Andrew Johnson was nowhere near as popular as Lincoln and was from Tennessee - a state which had seceded from the Union to be part of the Confederate States. He frequently clashed with the congress on how harsh to be with the defeated South after the Civil War. Many historians have suggested that the congress was looking hard for an excuse to get rid of him and passed laws intended to force him into actions that could be used by his political enemies to remove him from office. Johnson was impeached on 11 articles. Seven were related to violation of the "Tenure of Office Act" which required permission from congress to dismiss any federal official - including members of the president's own cabinet. Johnson considered the act unconstitutional and vetoed it, but it was passed over his veto. He subsequently dismissed his Secretary of War, Edward Stanton in defiance of the Act. Of the remaining 4 articles, the most significant was for violating a provision of the Army Appropriations Act for 1867-8 that stated the President had to issue all military orders through the General of the Army stationed in Washington, D.C. - which Johnson considered to be in violation of his position as the Commander in Chief. The Senate vote on the first article was 35 to convict and 19 to acquit - one short of the required 2/3 majority. Votes on the second and third articles yielded the same result and the trial ended at that point with a motion to adjourn.

In Bill Clinton's case, the vote was 65-35 to acquit on the charge of perjury and spit 50-50 on the charge of obstruction of justice. 67 votes would have been required to convict.

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Q: What is the process of impeachment as given in the Constitution?
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Related questions

The process of impeachment provided for in the US Constitution is an example of?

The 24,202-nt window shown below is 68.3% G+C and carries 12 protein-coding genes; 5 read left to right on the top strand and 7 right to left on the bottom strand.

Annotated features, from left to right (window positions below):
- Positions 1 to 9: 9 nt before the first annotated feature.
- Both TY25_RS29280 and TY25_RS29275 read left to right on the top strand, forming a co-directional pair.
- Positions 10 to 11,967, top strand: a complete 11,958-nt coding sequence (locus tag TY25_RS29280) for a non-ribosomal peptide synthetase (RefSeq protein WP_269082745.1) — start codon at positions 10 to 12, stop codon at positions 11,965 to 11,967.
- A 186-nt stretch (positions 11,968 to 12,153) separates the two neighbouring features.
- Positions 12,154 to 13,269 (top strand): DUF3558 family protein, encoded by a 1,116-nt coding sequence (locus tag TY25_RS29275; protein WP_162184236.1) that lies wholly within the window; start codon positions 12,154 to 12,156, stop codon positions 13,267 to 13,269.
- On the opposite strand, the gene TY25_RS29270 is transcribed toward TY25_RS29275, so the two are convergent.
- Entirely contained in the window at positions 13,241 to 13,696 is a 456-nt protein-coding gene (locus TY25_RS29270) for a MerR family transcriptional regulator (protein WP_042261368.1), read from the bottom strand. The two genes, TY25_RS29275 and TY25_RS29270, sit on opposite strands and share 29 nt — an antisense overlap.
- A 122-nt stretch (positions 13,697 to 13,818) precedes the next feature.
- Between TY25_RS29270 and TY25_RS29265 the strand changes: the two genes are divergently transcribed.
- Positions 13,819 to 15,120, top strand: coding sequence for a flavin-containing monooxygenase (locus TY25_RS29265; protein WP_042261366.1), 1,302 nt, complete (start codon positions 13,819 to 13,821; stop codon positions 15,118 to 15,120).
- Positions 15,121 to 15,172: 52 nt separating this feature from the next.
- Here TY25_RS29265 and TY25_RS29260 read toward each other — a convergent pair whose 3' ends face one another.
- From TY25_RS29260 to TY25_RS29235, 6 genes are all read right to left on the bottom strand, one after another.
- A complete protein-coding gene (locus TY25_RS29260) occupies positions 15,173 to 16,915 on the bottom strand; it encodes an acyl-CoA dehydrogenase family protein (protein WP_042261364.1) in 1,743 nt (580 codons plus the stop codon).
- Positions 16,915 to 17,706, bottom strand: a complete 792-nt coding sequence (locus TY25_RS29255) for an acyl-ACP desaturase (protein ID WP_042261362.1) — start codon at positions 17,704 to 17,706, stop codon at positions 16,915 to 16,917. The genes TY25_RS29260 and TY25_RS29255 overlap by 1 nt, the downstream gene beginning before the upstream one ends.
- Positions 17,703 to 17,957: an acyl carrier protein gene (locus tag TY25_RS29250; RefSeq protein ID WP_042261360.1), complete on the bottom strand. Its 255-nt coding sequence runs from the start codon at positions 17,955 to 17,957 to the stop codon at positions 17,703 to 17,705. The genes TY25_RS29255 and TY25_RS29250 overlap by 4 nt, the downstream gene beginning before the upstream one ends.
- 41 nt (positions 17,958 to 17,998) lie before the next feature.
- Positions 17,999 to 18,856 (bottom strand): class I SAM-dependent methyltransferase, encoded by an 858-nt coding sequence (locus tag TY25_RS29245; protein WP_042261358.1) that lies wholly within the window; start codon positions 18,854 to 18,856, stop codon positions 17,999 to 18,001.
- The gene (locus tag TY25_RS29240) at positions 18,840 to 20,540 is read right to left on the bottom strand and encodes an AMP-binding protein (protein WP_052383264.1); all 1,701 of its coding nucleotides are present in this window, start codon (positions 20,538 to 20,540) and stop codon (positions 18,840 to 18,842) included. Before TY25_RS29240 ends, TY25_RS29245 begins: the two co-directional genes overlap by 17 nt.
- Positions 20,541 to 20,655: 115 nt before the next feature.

Balance of power.

Is the Article II outlines the impeachment process. true?

Yes, the impeachment process is laid down in Article II of the US constitution in Section 4.

Why was the power given to congress and what is the role played by each house in the impeachment process?

Impeachment rocks in congress!!!

The impeachment process of a federal judge only comes through the Pentagon?

No. The House of Representatives has the sole power of impeachment under the Constitution.

Why was power given to congress and what is the role played by each house in the impeachment process?


Why is power given to congress and what is the role played by each house in the impeachment process?


Why did the framers of the US Constitution make impeachment such a difficult procedure?

The framers of the Constitution made impeachment difficult so that no one could impeach their leader on a whim. It requires a significant reason and semi-lengthy process to remove the president from office. Therefore, the process should not be a convenient way to dominate the executive branch. With that in mind, the Framers made it more difficult than the impeachment process of the UK.

Who is the impeachment process handled by?

a legislature body handles the impeachment process

Impeachment process is handled by who?

a legislature body handles the impeachment process

What role does the Senate having the impeachment process?

The role that the senate has in the impeachment process is sole power to try-to judge, sit as a court-in impeachment cases.

What caused the Framers of the US Constitution to include impeachment as a method of redress?

Perhaps the primary reason that the process of impeachment was included in the US Constitution was the fear the Framers had about the possibility of a despot taking control of the government.

Does The impeachment process of a federal judge only come through the president's approval?

no, The process of impeachment is an option of the Congress.